1. Openness To, and Restrictions Upon, Foreign Investment
Policies Towards Foreign Direct Investment
Brunei has an open economy favorable to foreign trade and FDI as the government continues its economic diversification efforts to limit its long reliance on oil and gas exports.
FDI is important to Brunei as it plays a key role in the country’s economic and technological development. Brunei encourages FDI in the domestic economy through various investment incentives offered by the Ministry of Finance and Economy.
Improving Brunei’s Ease of Doing Business status by upgrading the domestic business regulatory environment through a whole-of-nation approach has been a priority for the government. The World Bank Ease of Doing Business report indicated that Brunei ranked 66th overall out of 190 world economies in 2019. Brunei ranked first in the report’s “Getting Credit” category, tied with New Zealand, indicative of Brunei’s strong credit reporting mechanisms.
Brunei amended its laws to make it easier and quicker for entrepreneurs and investors to establish businesses. The Business License Act (Amendment) of 2016 exempts several business activities (eateries, boarding and lodging houses or other places of public resort; street vendors and stalls; motor vehicle dealers; petrol stations, including places for storing petrol and inflammable material; timber store and furniture factories; and retail shops and workshops) from needing to obtain a business license. The Miscellaneous License Act (Amendment) of 2015 reduced the wait times for new business registrants to start operations, with low-risk businesses like eateries and shops able to start operations immediately.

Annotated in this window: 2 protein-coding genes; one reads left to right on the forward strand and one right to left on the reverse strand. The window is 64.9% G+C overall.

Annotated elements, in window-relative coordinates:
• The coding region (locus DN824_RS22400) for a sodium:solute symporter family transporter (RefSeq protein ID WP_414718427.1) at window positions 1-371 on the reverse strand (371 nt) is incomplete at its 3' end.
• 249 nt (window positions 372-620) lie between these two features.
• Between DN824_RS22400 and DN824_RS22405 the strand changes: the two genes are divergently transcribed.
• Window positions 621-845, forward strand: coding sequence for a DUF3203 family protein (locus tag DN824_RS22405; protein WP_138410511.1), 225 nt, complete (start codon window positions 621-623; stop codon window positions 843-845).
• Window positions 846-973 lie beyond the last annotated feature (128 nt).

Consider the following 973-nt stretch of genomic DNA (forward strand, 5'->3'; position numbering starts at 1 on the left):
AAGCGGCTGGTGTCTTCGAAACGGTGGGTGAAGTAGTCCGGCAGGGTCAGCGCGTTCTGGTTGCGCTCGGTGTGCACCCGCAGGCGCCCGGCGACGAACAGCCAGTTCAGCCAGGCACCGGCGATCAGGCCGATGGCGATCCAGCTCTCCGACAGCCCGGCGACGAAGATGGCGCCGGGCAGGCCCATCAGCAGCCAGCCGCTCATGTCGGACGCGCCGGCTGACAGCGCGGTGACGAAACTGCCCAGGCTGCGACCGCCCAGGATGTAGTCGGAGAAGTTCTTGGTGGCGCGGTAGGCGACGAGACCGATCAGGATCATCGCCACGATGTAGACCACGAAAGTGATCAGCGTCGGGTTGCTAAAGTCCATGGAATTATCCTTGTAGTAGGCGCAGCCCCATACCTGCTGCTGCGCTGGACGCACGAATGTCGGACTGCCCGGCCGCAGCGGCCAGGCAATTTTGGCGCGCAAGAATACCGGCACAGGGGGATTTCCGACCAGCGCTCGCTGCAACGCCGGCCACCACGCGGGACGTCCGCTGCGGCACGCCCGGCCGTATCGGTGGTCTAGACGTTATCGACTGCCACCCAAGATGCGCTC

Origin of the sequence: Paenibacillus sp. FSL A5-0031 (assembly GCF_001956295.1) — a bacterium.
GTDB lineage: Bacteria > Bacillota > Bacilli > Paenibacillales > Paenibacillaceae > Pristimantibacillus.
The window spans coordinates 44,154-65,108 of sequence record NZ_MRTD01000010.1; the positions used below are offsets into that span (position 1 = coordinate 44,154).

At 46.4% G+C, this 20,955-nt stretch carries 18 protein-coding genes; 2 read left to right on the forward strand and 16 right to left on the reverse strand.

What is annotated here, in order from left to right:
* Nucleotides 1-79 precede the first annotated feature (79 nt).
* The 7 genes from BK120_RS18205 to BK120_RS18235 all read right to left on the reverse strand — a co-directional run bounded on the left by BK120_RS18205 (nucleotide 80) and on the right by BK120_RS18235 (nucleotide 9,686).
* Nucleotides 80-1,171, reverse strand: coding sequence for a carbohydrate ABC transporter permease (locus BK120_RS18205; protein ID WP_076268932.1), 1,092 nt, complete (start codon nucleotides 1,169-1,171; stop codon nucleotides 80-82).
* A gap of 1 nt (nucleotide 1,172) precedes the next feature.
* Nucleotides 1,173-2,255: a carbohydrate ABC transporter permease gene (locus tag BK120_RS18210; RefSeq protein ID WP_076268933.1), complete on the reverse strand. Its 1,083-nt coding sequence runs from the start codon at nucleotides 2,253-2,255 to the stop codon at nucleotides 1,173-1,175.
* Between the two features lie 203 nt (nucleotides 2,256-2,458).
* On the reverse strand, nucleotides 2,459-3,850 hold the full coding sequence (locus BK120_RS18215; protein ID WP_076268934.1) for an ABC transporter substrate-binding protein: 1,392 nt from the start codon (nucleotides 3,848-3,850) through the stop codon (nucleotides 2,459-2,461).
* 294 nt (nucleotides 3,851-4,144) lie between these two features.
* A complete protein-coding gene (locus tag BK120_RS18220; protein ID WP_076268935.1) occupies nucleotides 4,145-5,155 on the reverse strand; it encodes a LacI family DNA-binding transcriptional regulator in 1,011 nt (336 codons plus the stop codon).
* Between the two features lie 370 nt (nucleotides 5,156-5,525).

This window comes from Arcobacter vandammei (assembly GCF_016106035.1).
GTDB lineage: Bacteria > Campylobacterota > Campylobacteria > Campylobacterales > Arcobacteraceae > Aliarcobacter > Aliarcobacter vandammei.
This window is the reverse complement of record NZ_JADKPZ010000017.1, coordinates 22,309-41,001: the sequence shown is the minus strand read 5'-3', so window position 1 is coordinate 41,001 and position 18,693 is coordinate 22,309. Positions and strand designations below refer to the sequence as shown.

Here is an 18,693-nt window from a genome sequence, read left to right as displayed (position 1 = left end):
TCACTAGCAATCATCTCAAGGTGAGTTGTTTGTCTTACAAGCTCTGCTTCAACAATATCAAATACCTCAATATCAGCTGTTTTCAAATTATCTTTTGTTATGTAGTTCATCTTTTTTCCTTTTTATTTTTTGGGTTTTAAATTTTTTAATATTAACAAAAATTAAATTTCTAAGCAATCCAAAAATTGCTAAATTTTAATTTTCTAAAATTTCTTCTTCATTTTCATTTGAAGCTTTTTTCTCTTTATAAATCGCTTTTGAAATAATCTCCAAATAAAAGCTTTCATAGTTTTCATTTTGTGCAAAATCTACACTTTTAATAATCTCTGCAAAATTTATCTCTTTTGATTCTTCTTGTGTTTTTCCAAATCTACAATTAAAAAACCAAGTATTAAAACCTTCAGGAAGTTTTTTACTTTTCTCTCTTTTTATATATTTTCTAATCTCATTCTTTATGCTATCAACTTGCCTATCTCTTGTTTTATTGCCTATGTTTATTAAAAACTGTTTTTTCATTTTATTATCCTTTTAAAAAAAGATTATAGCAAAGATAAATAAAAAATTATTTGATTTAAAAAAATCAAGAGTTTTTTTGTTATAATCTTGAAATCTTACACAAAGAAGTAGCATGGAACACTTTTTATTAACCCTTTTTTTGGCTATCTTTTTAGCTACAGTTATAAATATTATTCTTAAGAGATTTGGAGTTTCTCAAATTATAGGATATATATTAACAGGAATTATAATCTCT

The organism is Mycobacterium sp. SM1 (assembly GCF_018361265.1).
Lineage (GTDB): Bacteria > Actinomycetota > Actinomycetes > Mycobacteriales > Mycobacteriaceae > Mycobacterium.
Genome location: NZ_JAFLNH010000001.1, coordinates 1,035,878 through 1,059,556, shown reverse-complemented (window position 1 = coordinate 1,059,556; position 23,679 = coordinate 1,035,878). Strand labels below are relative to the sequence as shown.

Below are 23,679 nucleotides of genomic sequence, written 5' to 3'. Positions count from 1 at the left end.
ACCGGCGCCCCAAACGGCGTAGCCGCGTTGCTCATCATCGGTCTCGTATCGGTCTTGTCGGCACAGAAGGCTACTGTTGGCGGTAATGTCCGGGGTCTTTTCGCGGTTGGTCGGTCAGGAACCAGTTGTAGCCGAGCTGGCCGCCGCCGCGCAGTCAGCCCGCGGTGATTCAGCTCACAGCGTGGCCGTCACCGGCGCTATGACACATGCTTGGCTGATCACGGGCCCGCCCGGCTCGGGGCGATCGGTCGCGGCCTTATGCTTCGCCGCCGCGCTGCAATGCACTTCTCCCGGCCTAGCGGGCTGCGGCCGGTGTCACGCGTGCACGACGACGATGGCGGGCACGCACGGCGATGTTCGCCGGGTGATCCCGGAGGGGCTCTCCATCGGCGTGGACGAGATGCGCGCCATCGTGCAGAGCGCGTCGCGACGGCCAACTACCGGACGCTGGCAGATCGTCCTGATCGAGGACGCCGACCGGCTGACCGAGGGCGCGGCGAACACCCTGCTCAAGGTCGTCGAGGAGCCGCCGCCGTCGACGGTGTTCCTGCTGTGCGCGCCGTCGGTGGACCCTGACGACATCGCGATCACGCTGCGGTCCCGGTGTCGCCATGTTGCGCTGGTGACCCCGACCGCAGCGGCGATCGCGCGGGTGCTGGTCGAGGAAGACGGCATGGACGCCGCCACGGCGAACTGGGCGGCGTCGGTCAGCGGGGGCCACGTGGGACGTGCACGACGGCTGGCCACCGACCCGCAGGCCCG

Limits on Foreign Control and Right to Private Ownership and Establishment
There is no restriction on foreign ownership of companies incorporated in Brunei. The Companies Act requires locally incorporated companies to have at least one of the two directors—or if more than two directors, at least two of them—to be ordinarily resident in Brunei, but exemptions may be obtained in some circumstances. The corporate income tax rate is the same whether the company is locally or foreign owned and managed.
All businesses in Brunei must be registered with the Registry of Companies and Business Names at the Ministry of Finance and Economy. Foreign investors can fully own incorporated companies, foreign company branches, or representative offices, but not sole proprietorships or partnerships.
Other Investment Policy Reviews
The World Trade Organization (WTO) Secretariat prepared a Trade Policy Review of Brunei in December 2014 and a revision in April 2015.
As part of Brunei’s effort to attract foreign investment, the government established the Brunei Economic Development Board (BEDB) and Darussalam Enterprise (DARe) as facilitating agents under the Ministry of Finance and Economy. These organizations work together to smooth the process of obtaining permits, approvals, and licenses. Facilitating services are now consolidated into one government website: .
BEDB is the government’s frontline agency that promotes and facilitates foreign investment into Brunei. BEDB is responsible for evaluating investment proposals, liaising with government agencies, and obtaining project approval from the government’s Foreign Direct Investment and Downstream Industry Committee.
A major share of outward investment is made by the government through its sovereign wealth funds, which are managed by the Brunei Investment Agency (BIA) under the Ministry of Finance and Economy. No data is available on the total investment amount due to a strict policy of secrecy. It is believed that the majority of sovereign wealth funds are invested in foreign portfolio investments and real estate. Despite the limited availability of public information regarding the amount, the funds are generally viewed positively and managed well by BIA.